Kim’s Toothbrush Set Up Better Call Saul’s Howard Twist

TV

The importance of Kim Wexler brushing her teeth in Better Call Saul’s Gene timeline cannot be overstated. Here’s how it sets up her Howard twist.

Better Call Saul is renowned for sprinkling cunning visual cues into episodes – here’s why Kim brushing her teeth is one of the most important shots in season 6’s “Waterworks.” While Saul Goodman was laundering millions in drug money and suggesting which of Jesse’s friends should be shanked, his ex-wife was in Florida writing copy for sprinkler catalogs and hosting cookouts where the wives and husbands occupy opposite ends of the yard. Needless to say, Kim is far from happy, but at least she’s not languishing in jail on fraud charges.

Spending six years under the leafy trees of Palm Coast, Kim has built a new life complete with job, partner, and friendship group. She’s arguably even more settled here than in Albuquerque, where legal work consumed her, and yet Kim risks everything by making a surprise visit to her former hometown and signing an official affidavit admitting her role in Howard Hamlin’s demise. An even more shocking twist awaits, as she visits Howard’s widow to finally reveal the truth. Kim is putting everything on the line here. Even if she can’t be criminally prosecuted due to lack of evidence, Cheryl Hamlin could sue, destroying the new life Kim made. While a Howard-shaped ghost has obviously been hanging over Kim since her move to Florida, that doesn’t quite explain how she can suddenly risk her house, partner, job and reputation without even breathing a word to the man she lives with.

Kim’s toothbrush fills in Better Call Saul’s narrative cavity. The night before she gets a surprise phone call from Jimmy McGill (which prompts her to hop on a plane and confess her sins), Kim is shown brushing her teeth in the bathroom mirror all alone. “Waterworks” then switches to a top-down shot of Kim sleeping next to an empty pillow. In past Better Call Saul seasons, Jimmy and Kim would brush their teeth in the mirror standing side-by-side, and this image became a recurring Better Call Saul motif. Rather than preaching the importance of dental hygiene, these bathroom moments would symbolize the couple’s togetherness. Top-down bed shots were also common, usually with Jimmy and Kim sleeping next to each other. As Rhea Seehorn’s character brushes her pearly whites alone, Better Call Saul highlights how she and her new partner aren’t close whatsoever. Kim is emotionally detached, and this helpfully explains how she can fly to Albuquerque risking total ruination without giving her partner a second thought.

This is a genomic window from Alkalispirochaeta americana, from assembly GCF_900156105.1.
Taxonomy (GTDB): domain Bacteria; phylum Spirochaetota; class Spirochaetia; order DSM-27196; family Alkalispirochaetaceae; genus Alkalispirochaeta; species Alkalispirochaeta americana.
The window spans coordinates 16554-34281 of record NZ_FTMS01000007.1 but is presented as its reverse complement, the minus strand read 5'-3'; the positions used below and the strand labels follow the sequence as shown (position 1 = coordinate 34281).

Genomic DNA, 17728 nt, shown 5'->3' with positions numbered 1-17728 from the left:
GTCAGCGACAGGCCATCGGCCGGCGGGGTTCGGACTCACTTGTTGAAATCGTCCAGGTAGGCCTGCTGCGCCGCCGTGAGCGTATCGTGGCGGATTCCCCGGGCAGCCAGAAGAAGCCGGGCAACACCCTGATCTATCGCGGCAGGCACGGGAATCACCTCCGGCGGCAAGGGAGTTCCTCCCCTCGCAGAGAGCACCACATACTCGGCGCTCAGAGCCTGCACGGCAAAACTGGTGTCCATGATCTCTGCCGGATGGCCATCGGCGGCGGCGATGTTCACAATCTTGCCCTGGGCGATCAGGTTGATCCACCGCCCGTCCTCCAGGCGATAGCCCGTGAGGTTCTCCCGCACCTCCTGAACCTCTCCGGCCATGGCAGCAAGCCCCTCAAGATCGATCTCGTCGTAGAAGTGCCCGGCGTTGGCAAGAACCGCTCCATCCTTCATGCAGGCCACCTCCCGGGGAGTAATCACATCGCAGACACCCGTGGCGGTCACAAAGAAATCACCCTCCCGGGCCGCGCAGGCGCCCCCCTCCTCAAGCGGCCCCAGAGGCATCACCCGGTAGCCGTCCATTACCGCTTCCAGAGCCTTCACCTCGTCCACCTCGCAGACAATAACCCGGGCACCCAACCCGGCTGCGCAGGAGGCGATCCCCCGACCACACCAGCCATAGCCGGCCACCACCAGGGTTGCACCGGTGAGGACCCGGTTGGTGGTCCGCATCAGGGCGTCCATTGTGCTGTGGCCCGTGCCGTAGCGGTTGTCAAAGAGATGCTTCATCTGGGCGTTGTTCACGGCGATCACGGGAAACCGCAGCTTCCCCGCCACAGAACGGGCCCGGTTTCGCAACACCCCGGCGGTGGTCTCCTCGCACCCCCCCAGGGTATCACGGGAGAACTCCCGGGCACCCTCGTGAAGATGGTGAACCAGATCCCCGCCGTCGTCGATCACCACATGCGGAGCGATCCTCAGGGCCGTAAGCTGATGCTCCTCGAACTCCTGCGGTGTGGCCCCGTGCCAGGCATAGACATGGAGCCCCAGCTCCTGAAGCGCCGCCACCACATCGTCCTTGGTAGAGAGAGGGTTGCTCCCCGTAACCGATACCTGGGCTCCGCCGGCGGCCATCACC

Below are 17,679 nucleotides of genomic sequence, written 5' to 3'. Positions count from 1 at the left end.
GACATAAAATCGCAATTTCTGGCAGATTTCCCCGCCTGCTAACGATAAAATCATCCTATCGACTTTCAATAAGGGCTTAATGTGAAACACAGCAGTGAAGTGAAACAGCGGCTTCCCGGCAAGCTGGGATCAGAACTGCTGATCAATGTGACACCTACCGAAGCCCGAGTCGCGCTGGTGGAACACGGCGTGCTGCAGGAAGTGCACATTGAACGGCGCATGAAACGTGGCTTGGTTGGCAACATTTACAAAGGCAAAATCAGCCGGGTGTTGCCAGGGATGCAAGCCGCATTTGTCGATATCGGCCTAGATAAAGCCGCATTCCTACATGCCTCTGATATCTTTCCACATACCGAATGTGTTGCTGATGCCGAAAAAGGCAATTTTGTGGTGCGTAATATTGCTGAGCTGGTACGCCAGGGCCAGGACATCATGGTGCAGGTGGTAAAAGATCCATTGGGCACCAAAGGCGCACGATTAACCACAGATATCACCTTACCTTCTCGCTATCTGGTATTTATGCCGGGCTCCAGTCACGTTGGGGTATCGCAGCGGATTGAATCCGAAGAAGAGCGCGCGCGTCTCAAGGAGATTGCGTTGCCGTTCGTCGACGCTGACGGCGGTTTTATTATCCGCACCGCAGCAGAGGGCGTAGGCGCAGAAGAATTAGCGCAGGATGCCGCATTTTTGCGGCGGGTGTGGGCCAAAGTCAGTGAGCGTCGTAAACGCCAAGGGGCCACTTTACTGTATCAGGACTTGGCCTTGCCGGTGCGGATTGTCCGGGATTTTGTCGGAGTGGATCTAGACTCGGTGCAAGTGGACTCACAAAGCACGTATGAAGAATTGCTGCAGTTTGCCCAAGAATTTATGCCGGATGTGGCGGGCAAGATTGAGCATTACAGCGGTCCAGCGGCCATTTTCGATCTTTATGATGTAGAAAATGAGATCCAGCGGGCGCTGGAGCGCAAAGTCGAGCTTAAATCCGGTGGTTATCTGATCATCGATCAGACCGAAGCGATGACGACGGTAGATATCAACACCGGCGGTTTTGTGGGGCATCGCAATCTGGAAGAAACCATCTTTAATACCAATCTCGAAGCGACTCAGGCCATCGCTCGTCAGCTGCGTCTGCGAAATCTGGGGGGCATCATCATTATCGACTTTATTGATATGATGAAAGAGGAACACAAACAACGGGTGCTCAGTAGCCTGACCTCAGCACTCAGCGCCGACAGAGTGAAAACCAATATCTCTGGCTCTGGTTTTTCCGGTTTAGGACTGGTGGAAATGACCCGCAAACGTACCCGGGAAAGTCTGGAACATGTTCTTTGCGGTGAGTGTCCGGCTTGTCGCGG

Better Call Saul’s Gene timeline catches up with Kim Wexler, her new life is already built. Audiences can’t be sure whether she accidentally slipped into middle-aged tedium with a man she doesn’t really love, or whether something darker is happening under the Florida sun. After all, Kim hasn’t just accepted her unfulfilling life, she’s actually contributing to it by portraying herself as some bland, opinion-free bystander, rather than the all-action powerhouse from Better Call Saul’s earlier seasons.

When Kim left Albuquerque, she quit being a lawyer due to Howard Hamlin’s death, deciding she no longer deserved the privilege of practicing law. Better Call Saul season 6’s “Waterworks” heavily implies that Kim deliberately found a job she hated, a man she felt nothing for, and friends she shared nothing in common with – all as a means of punishing herself for the Howard incident. This would also explain how Kim can so easily risk throwing her new life away by making her confession to Cheryl Hamlin. Whether she gets thrown in jail, sued by Howard’s widow, or simply resumes life in Florida, she’s paying dearly one way or another.